The company was founded by Jessie Banhazl. Banhazl wasn’t always an urban farming extraordinaire– before she founded Green City Growers she worked in reality TV, working behind-the-scenes of shows like “Wife Swap”, “Throwdown with Bobby Flay”, and “The Hills.” But Banhazl wanted a more meaningful career, and she realized that to have a sustainable and resilient cities, they need to, quite literally, go green.  As Banhazl puts it, “[Green City Growers] creat[es] opportunities to see food growing in spaces where there wasn’t. It’s proven that it’s important for human beings to be around nature, and cities have moved away from that as a priority. We want to get that back into how cities are developed and built.” Green City Growers has a goal to create a regenerative, local food system throughout the country, and their partnership with CERO is an essential part of that system. Not only does CERO collect plant waste from over 100 Green City Growers locations, it also delivers the compost made from that waste for Green City Growers to enrich their soil with. Through its partnership with CERO, GCG has been able to compost 50,000 pounds of plant waste per year.

Close shot of a sign at a garden that reads Green City Growers
©Astudillo/Survival Media Agency/GAIA

Green City Growers has a bit of an unusual service model. Banhazl calls it “edible landscaping.” GCG takes care of the maintenance, and their clients get to use the fruit of that labor however they like, whether for their cafeteria, restaurant, or corporate donations. Banhazl estimates that 5,000 pounds of produce a year is donated to food banks. They also provide education programs for both students and seniors, exposing city dwellers of all walks of life to the joys of growing your own food. As Banhazl states, “The intention [of Green City Growers] is to build a business model around sustainable and regenerative agriculture.” They want to change the business culture in the region, so that sustainability “is a priority for how business takes place.”

Next stop is the Daily Table, a non-for-profit grocery store aimed to provide affordable food options to underserved communities in Boston.

According to the U.S. Department of Agriculture, the U.S. wastes 30-40% of its food supply, and 31% of that food waste comes from retailers and consumers, who cumulatively waste a whopping 133 billion pounds of food per year (as of most recent data from 2010). This wastefulness is all the more shocking when paired with the fact that 11% of households across the United States are food insecure. The Daily Table is out to solve the problem of food waste and food insecurity in the Boston area in one elegant solution– collect donated food from growers, manufacturers and retailers, and offer them at discounted prices to lower income communities.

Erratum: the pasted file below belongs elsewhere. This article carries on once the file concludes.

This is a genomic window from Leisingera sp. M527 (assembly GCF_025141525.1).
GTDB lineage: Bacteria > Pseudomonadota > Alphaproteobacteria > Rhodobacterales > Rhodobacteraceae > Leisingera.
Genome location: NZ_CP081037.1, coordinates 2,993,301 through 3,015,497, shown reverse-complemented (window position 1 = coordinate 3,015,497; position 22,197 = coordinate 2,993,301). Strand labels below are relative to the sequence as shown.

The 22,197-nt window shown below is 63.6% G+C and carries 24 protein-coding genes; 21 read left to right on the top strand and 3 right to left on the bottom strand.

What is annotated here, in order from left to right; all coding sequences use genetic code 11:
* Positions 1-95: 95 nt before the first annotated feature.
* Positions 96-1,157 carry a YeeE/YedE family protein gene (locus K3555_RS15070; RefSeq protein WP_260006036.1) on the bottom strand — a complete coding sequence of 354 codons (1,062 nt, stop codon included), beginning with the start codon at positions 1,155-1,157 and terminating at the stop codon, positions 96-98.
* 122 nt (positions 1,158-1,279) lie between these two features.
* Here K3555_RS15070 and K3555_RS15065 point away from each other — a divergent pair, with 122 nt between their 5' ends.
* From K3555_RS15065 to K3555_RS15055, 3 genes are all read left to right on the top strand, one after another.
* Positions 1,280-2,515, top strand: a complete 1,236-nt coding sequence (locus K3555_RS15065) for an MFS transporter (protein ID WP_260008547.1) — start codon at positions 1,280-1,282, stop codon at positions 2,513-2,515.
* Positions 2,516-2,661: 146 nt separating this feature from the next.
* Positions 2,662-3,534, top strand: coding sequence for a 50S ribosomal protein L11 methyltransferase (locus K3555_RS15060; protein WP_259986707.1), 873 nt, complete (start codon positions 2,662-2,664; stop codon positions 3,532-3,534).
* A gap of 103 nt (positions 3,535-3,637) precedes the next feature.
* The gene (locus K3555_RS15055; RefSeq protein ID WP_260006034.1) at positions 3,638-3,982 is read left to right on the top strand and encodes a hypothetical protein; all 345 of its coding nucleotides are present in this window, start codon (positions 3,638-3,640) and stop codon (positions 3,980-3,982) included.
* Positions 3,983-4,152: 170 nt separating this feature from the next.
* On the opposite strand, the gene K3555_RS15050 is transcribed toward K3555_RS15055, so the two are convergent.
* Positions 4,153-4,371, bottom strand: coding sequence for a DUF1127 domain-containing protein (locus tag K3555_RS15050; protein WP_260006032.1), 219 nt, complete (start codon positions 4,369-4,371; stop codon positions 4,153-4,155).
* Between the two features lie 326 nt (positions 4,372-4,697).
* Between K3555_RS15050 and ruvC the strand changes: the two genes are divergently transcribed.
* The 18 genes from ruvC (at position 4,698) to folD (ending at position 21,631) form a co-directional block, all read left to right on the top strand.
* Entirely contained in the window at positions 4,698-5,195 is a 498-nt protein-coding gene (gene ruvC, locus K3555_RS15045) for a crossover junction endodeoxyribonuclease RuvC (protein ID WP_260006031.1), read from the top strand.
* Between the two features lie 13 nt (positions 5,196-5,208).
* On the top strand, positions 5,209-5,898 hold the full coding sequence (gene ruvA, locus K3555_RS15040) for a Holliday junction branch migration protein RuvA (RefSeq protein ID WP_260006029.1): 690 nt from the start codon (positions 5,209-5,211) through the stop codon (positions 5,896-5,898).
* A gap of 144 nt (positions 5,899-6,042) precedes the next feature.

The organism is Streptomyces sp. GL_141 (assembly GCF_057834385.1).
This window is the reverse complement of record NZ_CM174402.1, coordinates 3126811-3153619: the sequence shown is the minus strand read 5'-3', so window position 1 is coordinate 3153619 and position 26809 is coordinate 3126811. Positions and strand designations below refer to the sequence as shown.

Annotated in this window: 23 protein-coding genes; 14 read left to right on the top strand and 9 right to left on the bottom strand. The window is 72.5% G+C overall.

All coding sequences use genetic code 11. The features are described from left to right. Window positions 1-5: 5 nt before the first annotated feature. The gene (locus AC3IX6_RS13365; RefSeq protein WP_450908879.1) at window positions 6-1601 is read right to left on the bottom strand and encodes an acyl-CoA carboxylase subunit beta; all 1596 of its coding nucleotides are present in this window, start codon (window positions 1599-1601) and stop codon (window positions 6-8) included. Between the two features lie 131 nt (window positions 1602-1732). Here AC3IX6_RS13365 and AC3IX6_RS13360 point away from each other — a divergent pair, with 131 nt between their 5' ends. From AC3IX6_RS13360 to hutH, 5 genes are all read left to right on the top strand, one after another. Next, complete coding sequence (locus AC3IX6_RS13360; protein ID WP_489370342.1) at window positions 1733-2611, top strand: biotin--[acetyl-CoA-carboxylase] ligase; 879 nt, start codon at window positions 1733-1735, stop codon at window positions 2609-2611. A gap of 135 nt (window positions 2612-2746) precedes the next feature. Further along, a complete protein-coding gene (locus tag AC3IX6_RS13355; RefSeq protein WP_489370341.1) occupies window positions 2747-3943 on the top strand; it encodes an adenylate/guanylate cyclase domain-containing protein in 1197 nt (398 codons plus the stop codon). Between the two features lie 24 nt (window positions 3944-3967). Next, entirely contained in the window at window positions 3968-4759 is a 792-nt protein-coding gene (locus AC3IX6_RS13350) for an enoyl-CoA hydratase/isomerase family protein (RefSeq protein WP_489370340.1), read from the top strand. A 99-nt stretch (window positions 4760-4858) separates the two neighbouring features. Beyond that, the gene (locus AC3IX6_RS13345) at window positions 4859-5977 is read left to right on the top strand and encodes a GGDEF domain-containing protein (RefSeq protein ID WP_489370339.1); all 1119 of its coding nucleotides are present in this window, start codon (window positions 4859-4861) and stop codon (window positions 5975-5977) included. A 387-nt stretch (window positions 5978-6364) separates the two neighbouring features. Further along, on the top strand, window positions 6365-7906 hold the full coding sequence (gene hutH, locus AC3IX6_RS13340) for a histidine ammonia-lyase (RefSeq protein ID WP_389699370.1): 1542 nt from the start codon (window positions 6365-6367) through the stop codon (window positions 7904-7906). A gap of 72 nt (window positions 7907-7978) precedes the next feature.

However, Daily Table is sometimes not able to distribute all the fresh food before it goes bad. That’s where CERO comes in. CERO collects the leftover food and composts it so that nothing goes to waste.

Fruit and vegetables section at a grocery store
©Astudillo/Survival Media Agency/GAIA

Waste-conscious businesses like Mei Mei, Green City Growers, and Daily Table show the promise of local, sustainable food systems rooted in social justice and equity. CERO’s role is to connect these efforts together in a loop that prevents waste while creating green jobs, healthy soil, and more vibrant communities. As the city of Boston unveils its Zero Waste Plan– to get the city to 80 percent diversion by 2035 and 90 percent diversion by 2050 from recycling and composting– organizations like CERO are the key not only to reaching these ambitious goals, but transforming Boston into a place where its workers and all its residents can thrive. 

  • Waste sector accounts for 20% of global methane emissions, a stronger greenhouse gas than CO2
  • Better waste management could cut waste sector emissions by 84% (1.4bn tonnes) and significantly reduce emissions in other sectors 
  • São Paulo, Detroit, and others could reach net-negative sector emissions by 2030
  • Governments preparing for COP27 should prioritise action on waste 

The introduction of ‘zero waste’ systems in cities around the world would be one of the quickest and most affordable ways to reduce global heating and stay below 1.5°C of warming, according to a new report released by Global Alliance for Incinerator Alternatives (GAIA).